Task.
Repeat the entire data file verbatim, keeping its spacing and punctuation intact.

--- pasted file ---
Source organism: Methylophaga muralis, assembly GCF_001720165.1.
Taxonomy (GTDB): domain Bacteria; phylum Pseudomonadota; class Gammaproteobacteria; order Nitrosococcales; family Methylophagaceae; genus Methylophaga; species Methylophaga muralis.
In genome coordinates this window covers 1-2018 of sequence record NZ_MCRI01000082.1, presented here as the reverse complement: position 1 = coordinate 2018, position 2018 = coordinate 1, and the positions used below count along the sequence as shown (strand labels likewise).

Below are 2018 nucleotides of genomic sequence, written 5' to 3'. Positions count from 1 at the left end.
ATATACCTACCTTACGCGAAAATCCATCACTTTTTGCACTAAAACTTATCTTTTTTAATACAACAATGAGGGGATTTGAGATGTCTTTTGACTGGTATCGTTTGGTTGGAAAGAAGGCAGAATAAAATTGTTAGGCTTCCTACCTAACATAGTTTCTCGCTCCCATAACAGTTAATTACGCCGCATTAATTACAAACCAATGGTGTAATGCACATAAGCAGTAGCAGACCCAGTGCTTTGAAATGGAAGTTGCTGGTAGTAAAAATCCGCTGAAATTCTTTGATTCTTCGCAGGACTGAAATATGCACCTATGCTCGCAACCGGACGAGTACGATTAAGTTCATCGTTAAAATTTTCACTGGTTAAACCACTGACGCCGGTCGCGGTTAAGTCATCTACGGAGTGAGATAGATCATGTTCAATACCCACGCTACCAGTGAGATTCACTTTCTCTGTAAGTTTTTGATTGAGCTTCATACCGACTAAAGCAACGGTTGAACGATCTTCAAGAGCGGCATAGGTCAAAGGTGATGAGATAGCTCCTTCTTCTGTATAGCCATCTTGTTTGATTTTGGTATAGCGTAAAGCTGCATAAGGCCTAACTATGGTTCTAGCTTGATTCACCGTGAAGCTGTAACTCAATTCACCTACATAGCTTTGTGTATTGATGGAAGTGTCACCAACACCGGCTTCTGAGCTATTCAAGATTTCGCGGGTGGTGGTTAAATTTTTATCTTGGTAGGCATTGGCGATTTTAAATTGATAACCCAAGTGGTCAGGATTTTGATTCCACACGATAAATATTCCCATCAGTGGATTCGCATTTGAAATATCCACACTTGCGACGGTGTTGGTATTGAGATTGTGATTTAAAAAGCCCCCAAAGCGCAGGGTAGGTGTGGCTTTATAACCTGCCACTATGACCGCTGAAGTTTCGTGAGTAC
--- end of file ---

Source organism: Methylophaga muralis, assembly GCF_001720165.1.
Taxonomy (GTDB): domain Bacteria; phylum Pseudomonadota; class Gammaproteobacteria; order Nitrosococcales; family Methylophagaceae; genus Methylophaga; species Methylophaga muralis.
In genome coordinates this window covers 1-2018 of sequence record NZ_MCRI01000082.1, presented here as the reverse complement: position 1 = coordinate 2018, position 2018 = coordinate 1, and the positions used below count along the sequence as shown (strand labels likewise).

Below are 2018 nucleotides of genomic sequence, written 5' to 3'. Positions count from 1 at the left end.
ATATACCTACCTTACGCGAAAATCCATCACTTTTTGCACTAAAACTTATCTTTTTTAATACAACAATGAGGGGATTTGAGATGTCTTTTGACTGGTATCGTTTGGTTGGAAAGAAGGCAGAATAAAATTGTTAGGCTTCCTACCTAACATAGTTTCTCGCTCCCATAACAGTTAATTACGCCGCATTAATTACAAACCAATGGTGTAATGCACATAAGCAGTAGCAGACCCAGTGCTTTGAAATGGAAGTTGCTGGTAGTAAAAATCCGCTGAAATTCTTTGATTCTTCGCAGGACTGAAATATGCACCTATGCTCGCAACCGGACGAGTACGATTAAGTTCATCGTTAAAATTTTCACTGGTTAAACCACTGACGCCGGTCGCGGTTAAGTCATCTACGGAGTGAGATAGATCATGTTCAATACCCACGCTACCAGTGAGATTCACTTTCTCTGTAAGTTTTTGATTGAGCTTCATACCGACTAAAGCAACGGTTGAACGATCTTCAAGAGCGGCATAGGTCAAAGGTGATGAGATAGCTCCTTCTTCTGTATAGCCATCTTGTTTGATTTTGGTATAGCGTAAAGCTGCATAAGGCCTAACTATGGTTCTAGCTTGATTCACCGTGAAGCTGTAACTCAATTCACCTACATAGCTTTGTGTATTGATGGAAGTGTCACCAACACCGGCTTCTGAGCTATTCAAGATTTCGCGGGTGGTGGTTAAATTTTTATCTTGGTAGGCATTGGCGATTTTAAATTGATAACCCAAGTGGTCAGGATTTTGATTCCACACGATAAATATTCCCATCAGTGGATTCGCATTTGAAATATCCACACTTGCGACGGTGTTGGTATTGAGATTGTGATTTAAAAAGCCCCCAAAGCGCAGGGTAGGTGTGGCTTTATAACCTGCCACTATGACCGCTGAAGTTTCGTGAGTAC